Right now they can't do anything (but that never stopped any entity) and it's an arguable point with a higher likelihood of winning without bearing the cost of a challenge based on constitutionality. 11-80-11 is like a double dose of Section 36 of the constitution.

    This also opens the door for restricting long gun rights, and all firearms other than pistols.

    Right now, you can't carry concealed anything except pistols. So you have to OC that SBR, SBS, rifle, shotgun, etc.

    This will also turn -52 into a misdemeanor, and complicate the entire sections after it (50-5x and 70-8x). Right now that law isn't an offense -- it doesn't fit the definition of violation, felony, or misdemeanor.

    In short, we're "fixing" things that aren't broken, and while we're getting rid of a few things, we're opening the doors to a lot more and the possible later introduction of language that would limit other forms of carry.

    Right now, they are saying we have a right to bear arms. But bear in mind we've had it all along and THEY have been the ones slow to recognize it.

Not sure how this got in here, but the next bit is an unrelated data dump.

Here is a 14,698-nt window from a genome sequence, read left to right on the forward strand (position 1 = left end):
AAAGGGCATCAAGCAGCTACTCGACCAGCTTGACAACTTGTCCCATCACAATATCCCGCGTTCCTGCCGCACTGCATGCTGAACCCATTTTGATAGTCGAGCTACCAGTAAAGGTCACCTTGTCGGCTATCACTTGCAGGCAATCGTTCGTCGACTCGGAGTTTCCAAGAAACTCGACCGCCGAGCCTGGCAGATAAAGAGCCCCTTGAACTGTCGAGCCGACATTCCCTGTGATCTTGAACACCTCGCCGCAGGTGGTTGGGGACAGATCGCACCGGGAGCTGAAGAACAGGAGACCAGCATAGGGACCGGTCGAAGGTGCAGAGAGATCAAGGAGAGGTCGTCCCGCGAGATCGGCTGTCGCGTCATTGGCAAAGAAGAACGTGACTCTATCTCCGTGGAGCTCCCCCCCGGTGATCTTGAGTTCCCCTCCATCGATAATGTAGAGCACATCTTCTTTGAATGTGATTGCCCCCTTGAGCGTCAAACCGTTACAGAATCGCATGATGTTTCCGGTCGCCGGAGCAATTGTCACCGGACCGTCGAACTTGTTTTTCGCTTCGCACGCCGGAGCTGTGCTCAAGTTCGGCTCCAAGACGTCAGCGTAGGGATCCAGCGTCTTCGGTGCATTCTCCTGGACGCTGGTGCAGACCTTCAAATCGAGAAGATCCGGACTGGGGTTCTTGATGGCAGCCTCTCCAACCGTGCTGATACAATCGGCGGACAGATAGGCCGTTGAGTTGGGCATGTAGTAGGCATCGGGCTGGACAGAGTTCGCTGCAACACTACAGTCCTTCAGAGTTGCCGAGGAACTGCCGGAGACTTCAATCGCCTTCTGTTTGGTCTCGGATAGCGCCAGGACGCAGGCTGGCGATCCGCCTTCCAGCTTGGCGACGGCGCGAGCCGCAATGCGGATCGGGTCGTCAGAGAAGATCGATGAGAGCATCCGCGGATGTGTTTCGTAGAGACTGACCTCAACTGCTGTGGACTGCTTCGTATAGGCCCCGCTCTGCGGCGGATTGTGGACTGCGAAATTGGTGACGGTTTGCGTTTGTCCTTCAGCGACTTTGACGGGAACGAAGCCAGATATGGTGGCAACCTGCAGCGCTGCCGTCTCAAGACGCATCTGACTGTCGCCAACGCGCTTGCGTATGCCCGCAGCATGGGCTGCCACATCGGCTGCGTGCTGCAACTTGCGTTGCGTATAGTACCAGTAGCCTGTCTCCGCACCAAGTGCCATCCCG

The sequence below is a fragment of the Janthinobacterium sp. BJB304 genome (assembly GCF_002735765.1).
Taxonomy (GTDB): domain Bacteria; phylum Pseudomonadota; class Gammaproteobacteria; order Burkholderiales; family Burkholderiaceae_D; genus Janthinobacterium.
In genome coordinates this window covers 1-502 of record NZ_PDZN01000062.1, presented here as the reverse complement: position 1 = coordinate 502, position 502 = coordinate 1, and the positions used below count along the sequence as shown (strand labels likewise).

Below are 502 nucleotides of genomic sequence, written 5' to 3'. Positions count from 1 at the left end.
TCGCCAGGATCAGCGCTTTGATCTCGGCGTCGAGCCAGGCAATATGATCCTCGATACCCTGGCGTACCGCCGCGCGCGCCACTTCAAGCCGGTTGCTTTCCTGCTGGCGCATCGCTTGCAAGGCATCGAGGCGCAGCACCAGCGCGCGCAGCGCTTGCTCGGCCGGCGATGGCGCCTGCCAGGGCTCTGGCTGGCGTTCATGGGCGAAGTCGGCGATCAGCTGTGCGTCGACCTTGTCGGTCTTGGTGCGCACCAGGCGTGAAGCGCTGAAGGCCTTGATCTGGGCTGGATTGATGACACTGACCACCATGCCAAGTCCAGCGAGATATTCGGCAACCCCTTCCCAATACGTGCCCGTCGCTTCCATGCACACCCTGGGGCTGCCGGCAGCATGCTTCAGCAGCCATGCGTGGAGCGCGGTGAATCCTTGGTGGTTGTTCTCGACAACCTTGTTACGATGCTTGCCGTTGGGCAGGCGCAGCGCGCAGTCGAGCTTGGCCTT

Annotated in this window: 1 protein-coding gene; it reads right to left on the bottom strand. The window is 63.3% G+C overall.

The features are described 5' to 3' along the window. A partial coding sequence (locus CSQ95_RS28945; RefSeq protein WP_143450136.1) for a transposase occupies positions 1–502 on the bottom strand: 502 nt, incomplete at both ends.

And the requirement of the sheriff not to issue a pistol license to someone involved in a court case which might curtail his firearms privilege... that's futurecrime. We have a presumption of innocence until proven guilty. Someone who is on bail waiting to appear for a crime -- whether justly or unjustly charged -- may have a reason to fear for his life and a need to bear arms for self-defense.

    Another issue I take here is that the exceptions listed for law enforcement have to go. We have one class of citizen in Alabama. LEOs carry guns for the same reasons we do: self-defense. That is IT. They are not specially enfranchised citizens. They are not Knights of The Realm. They are not Samurai, given a license by the Emperor to kill at will and depart without questions being made of them. The Army is forbidden from operating on our soil for good reason. The sheriff has posse commitatus, but that doesn't give him the ability under law to direct the execution of a human being.